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Mortgage Rates Are Rising, But It’s Not Too Late to Cash In

By now you’ve heard the news: Mortgage rates are on the rise. By the end of June, the average 30-year mortgage rate was reported to be above 4 percent.

The news has left many prospective homebuyers and refinancers worried that they’re too late. “Everyone has been waiting for the bottom and sitting on the sidelines,” said Steven Alexander. “But no one knows how far the bottom is until we have passed it.”

Alexander, who is president of Private Mortgage Services in Atlanta and has 25 years’ experience, said all isn’t lost.

“Rates don’t go up vertically and come down vertically. In the coming weeks and months, there will be dips back down,” he said. At the same time, catching a dip need not be a goal. “You are in a historically low interest rate environment since the 1920s. You may not get the 50-year low, but you can get the 47-year low.”

Bottom line: There still is time to buy a home or refinance a mortgage at fairly low rates, and buyers can take comfort in knowing that most property values have nowhere to go but up. Here are some things to consider before making a mortgage move:

∎ Have a steady source of income. “You need to feel comfortable that you have a job that is going to continue,” Alexander said. But also know that to refinance your home, you no longer need to have two years of steady employment, unless you are self-employed.

∎ Don’t let the past stand in your way. If you tried to refinance and were denied, try again, he said. Now that many foreclosures and short sales have filtered through the system, homes that didn’t appraise well six months ago may have a different result now, giving you the equity needed to refinance.

∎ Get the right mortgage for you. A 10-year fixed-rate mortgage is great if you can manage it, but overcommitting to an aggressive payoff strategy will hurt your cash flow. And as the saying goes, you can’t eat bricks.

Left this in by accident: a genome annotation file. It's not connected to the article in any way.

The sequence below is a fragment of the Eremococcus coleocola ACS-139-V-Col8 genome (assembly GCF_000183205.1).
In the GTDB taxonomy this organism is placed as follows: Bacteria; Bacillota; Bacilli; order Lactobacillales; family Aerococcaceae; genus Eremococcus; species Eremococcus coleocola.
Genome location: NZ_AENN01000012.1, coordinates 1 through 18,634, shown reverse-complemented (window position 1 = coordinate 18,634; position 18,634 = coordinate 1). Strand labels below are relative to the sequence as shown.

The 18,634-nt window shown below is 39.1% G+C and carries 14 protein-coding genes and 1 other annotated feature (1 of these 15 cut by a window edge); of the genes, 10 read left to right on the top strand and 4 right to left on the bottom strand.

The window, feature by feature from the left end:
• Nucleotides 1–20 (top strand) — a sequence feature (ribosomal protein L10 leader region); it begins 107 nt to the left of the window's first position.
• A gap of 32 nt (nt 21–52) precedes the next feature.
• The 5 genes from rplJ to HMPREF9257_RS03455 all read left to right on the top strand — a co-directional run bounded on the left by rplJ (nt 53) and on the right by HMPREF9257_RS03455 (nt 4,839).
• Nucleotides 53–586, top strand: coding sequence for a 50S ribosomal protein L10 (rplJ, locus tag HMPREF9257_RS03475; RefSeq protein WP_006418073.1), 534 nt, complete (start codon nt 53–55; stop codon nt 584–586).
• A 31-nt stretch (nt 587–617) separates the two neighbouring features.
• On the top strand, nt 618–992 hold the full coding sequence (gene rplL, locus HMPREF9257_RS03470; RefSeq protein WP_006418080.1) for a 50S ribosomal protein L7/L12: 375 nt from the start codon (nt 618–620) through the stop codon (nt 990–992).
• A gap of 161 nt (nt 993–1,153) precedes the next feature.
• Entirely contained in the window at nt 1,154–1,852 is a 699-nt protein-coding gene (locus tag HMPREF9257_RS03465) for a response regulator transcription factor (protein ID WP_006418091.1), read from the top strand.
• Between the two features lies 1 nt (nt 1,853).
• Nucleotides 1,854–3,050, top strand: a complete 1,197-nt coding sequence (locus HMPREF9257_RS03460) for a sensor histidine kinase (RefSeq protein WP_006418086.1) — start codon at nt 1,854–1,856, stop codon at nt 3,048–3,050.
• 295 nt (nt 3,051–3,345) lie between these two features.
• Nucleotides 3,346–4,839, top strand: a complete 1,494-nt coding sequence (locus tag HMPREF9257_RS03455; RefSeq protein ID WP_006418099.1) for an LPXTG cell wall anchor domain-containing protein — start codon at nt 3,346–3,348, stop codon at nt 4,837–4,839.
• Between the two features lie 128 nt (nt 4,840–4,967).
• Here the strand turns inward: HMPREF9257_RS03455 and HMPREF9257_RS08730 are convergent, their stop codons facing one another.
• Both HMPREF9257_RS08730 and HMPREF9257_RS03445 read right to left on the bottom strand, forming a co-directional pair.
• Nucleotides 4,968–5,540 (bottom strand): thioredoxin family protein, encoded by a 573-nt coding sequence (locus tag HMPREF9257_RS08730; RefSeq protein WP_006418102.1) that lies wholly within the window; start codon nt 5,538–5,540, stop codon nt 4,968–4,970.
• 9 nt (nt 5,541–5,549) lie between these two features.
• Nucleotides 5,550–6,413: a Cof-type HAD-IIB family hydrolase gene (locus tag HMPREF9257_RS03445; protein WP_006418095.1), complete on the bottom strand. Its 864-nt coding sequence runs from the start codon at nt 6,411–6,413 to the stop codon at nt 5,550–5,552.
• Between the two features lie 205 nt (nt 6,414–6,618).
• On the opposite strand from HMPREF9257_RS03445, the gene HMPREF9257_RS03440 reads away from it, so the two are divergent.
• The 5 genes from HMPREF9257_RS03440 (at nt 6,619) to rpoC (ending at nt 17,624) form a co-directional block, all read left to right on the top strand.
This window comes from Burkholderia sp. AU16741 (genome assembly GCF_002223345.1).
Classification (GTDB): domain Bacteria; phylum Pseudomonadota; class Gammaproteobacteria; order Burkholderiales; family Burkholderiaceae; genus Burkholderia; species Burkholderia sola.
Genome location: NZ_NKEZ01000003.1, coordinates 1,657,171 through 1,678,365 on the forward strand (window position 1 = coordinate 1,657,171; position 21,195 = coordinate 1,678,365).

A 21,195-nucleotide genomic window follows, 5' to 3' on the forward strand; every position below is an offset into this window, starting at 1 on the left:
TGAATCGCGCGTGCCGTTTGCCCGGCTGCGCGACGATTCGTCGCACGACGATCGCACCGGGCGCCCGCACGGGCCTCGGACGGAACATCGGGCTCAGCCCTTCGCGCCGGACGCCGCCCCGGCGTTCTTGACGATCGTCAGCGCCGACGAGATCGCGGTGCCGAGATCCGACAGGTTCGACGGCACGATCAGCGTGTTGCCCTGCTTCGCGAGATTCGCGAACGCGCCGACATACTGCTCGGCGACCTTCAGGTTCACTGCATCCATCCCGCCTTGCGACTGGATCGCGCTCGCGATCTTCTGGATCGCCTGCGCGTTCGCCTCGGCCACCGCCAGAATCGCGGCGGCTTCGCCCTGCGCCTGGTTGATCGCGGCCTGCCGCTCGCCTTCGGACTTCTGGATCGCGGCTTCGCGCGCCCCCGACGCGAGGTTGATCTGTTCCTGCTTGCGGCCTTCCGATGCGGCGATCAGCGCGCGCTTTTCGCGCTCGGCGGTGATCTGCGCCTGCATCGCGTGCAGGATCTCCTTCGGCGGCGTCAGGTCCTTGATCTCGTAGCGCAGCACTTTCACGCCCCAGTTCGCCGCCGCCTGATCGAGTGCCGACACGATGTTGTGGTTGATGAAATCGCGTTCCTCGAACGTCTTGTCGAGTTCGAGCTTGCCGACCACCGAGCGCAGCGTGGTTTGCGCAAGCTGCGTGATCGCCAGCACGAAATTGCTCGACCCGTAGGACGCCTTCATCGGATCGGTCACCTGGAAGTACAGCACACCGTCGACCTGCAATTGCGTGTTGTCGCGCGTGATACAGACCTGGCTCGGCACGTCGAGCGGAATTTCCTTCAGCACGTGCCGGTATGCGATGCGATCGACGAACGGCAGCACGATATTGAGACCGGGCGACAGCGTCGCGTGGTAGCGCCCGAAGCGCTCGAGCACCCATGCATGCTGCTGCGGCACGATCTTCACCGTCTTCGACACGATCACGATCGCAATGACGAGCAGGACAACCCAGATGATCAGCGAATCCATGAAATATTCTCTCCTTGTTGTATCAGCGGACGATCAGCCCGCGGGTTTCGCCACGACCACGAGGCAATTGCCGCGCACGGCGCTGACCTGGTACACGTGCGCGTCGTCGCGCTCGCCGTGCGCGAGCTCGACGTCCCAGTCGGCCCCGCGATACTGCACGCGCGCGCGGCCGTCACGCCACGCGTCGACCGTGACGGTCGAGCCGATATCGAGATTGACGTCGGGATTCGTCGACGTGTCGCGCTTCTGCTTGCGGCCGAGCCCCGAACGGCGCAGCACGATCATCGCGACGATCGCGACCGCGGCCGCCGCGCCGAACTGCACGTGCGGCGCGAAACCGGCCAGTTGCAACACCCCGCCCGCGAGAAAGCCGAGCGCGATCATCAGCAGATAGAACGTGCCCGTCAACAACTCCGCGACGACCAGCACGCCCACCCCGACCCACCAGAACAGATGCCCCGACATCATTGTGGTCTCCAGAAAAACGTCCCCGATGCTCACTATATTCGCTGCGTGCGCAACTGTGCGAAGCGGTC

∎ Run the numbers. Josh Moffitt, founder and president of Atlanta-based Silverton Mortgage Specialists, said people are often too quick to refinance. If you’re only a few years into a long-term fixed mortgage, you may or may not save by refinancing. A break-even calculation can help: Take the number of months left on the loan times the payment compared to the number of months on the new loan times that payment. Consider how you might use any savings to improve your financial situation, such as paying off high-interest loans or investing in home improvements to increase the value of your home.

Once you have a new mortgage or have refinanced your existing mortgage, keep these tips in mind:

∎ Pay off or reduce non-tax deductible debt before mortgage debt. Mortgage interest, Alexander said, still is tax-deductible. Getting rid of it entirely may not be your smartest financial move. Pay off higher interest debts first if you can and put a freeze on any additional debt until you have it under control.

∎ Prioritize investments. Contributing to your 401(k) or IRA, for example, is as important as trying to pay off your mortgage early. Don’t shortchange your future by focusing solely on getting rid of your mortgage or, worse, by using retirement funds for a payoff.

∎ Make extra payments when possible. Once you have a mortgage, reduce your interest payments by making one extra payment on Dec. 31 or Jan. 1. You’ll save on interest and could pay off the mortgage in less than 21 years.